Over 70 students from Alameda County high schools assembled at Laney College on May 3 for the first annual Youth Action Summit, a gathering intended to inspire hope and promote activism among students from widely diverse communities.
The expressed purpose of the event, according to event organizer Shamia Sandles, was "to bring young people together to have open conversations about how the Alameda County Office of Education's values can support youth in our communities."
All of the students are involved in internships that partner with ACOE "to make communities safer, healthier, and more equitable." Internships include garden mentoring to promote and teach community gardening practices, and Youth Participatory Action Research (YPAR) to train youth in community-based research, team building, data gathering, and presentations for community improvement.
Workshops at the Youth Action Summit included silk screening positive messages on t-shirts, a tour of Laney's community gardens, mindfulness and de-stressing, herbal medicines, and a "YPAR Share-Out" in which students shared their research projects with one another.
One group shared how they visited a homeless tent city in Emeryville, interviewed residents there, and witnessed the aftermath of a fire that destroyed several tents.
"It showed me how hard life is for them," one young woman reported, whose group went on to organize a food distribution project for the residents.
One of the most popular events of the Summit was a dinner preparation workshop in which students prepared healthy salads and food for the entire group while Laney catered the hot portions of dinner.
The community meal was, in fact, the crowning event of the evening as students ate together, and shared ideas on how to support their communities.
They also listened to youth and adult speakers, including Alameda County Superintendent of Schools L. Karen Monroe, who spoke about her own journey in becoming an elected official.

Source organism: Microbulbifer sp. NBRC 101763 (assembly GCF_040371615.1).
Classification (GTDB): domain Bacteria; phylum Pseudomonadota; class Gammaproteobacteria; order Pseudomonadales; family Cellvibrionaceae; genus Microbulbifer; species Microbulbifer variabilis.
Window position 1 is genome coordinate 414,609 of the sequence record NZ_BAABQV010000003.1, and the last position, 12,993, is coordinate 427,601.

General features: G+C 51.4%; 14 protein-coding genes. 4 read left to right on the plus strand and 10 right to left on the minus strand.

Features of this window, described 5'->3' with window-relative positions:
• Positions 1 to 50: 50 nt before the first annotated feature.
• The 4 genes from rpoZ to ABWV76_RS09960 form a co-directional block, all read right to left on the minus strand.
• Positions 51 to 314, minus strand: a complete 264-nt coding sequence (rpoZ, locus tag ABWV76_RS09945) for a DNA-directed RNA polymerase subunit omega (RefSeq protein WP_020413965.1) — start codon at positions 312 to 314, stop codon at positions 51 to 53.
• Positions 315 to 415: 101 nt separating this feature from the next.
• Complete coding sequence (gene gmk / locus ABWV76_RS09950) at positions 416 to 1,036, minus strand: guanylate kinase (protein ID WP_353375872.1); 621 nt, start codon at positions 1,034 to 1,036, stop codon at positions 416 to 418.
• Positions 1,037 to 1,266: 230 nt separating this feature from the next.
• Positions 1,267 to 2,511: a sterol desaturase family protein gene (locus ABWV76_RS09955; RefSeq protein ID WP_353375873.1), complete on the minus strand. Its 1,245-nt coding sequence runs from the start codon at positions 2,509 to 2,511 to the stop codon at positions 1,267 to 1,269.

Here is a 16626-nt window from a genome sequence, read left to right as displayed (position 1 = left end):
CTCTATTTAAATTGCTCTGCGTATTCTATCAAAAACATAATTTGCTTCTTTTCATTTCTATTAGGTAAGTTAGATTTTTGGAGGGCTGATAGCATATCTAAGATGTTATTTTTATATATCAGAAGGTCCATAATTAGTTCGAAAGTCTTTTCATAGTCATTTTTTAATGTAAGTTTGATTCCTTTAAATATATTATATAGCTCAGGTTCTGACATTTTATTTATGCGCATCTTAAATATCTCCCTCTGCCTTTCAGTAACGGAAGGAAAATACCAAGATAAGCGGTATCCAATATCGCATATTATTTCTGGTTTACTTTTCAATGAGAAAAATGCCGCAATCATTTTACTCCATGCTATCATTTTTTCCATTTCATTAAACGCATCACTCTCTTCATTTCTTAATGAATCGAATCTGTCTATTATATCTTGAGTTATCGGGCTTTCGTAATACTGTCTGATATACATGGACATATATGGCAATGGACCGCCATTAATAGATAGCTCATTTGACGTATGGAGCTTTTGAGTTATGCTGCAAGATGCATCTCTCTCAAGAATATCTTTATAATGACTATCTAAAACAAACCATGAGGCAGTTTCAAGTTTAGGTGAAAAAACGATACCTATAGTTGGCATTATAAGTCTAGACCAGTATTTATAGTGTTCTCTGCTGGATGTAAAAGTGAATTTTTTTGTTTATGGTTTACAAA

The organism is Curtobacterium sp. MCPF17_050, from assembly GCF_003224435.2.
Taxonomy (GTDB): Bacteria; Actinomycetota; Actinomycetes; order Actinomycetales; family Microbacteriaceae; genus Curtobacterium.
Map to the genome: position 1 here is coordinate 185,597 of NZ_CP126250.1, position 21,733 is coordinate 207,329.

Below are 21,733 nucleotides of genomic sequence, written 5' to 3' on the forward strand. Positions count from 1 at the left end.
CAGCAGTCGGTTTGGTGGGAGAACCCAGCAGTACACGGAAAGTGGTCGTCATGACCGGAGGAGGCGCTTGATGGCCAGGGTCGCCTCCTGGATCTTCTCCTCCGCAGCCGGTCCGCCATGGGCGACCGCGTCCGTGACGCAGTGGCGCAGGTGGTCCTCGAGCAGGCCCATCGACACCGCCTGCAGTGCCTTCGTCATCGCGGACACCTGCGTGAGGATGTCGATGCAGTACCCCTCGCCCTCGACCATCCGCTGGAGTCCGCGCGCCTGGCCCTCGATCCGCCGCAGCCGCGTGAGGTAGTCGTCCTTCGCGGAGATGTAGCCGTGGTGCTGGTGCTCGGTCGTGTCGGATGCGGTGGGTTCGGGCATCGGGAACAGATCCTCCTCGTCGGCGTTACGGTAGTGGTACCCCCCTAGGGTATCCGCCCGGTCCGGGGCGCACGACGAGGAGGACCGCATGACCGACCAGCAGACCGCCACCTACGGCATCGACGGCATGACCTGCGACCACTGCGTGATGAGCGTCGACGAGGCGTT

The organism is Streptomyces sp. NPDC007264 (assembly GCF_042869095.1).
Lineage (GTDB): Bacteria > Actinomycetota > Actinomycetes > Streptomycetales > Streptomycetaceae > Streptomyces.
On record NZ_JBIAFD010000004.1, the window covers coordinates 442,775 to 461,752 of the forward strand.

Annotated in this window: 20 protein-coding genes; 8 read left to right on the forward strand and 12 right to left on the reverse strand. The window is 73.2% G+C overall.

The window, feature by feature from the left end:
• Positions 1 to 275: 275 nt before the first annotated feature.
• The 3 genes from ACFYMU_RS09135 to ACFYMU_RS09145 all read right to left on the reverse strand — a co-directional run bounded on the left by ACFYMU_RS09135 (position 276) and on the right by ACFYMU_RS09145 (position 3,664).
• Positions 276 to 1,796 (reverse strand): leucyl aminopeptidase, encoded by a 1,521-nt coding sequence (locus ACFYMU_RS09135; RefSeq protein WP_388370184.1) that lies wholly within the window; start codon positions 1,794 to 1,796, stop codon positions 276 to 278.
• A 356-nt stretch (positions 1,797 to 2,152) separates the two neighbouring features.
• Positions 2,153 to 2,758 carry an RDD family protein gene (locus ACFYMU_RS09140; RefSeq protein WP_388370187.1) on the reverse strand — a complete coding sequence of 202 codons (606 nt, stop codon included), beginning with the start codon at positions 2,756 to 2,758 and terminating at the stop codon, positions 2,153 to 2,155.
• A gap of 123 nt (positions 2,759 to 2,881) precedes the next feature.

"You don't have to be the most confident person to effect change in your communities," she said. "You just need a team around you. If your team is on your side, they're going to help you when you stumble. You just have to take the next step, and the next step after that. You have incredible power."
► View photos of the Youth Action Summit, May 3, 2017
► View photos from San Leandro High School's Period of Peace Assembly
Our Youth Action programs support the leadership of our young people through authentic interactive programs in Civic Engagement, Career Pathways, Health & Wellness, and School Climate.
Youth Action Focus Areas
The Youth Advisory Board (YAB) is a youth-centered, youth-directed group of students who address health-related issues. YAB members are in grades 9-12 and represent multiple Alameda County schools. Learn More
Currently, there are two efforts supporting Pathways to College and Career (P2C&C): Project EAT ( Educate. Act. Thrive.) and Project Pathways. Both programs marry youth development strategies with rigorous standards-based approaches to engage students in youth centered activities and strategies. Learn More
Civic engagement embedded in real life experiences is the heart beat of a healthy democracy. View resources that inform and enlighten students on the power of civic engagement.
Dr. Chris Boynton
Health and Wellness
Pathways to College and Career
Safe & Drug Free Schools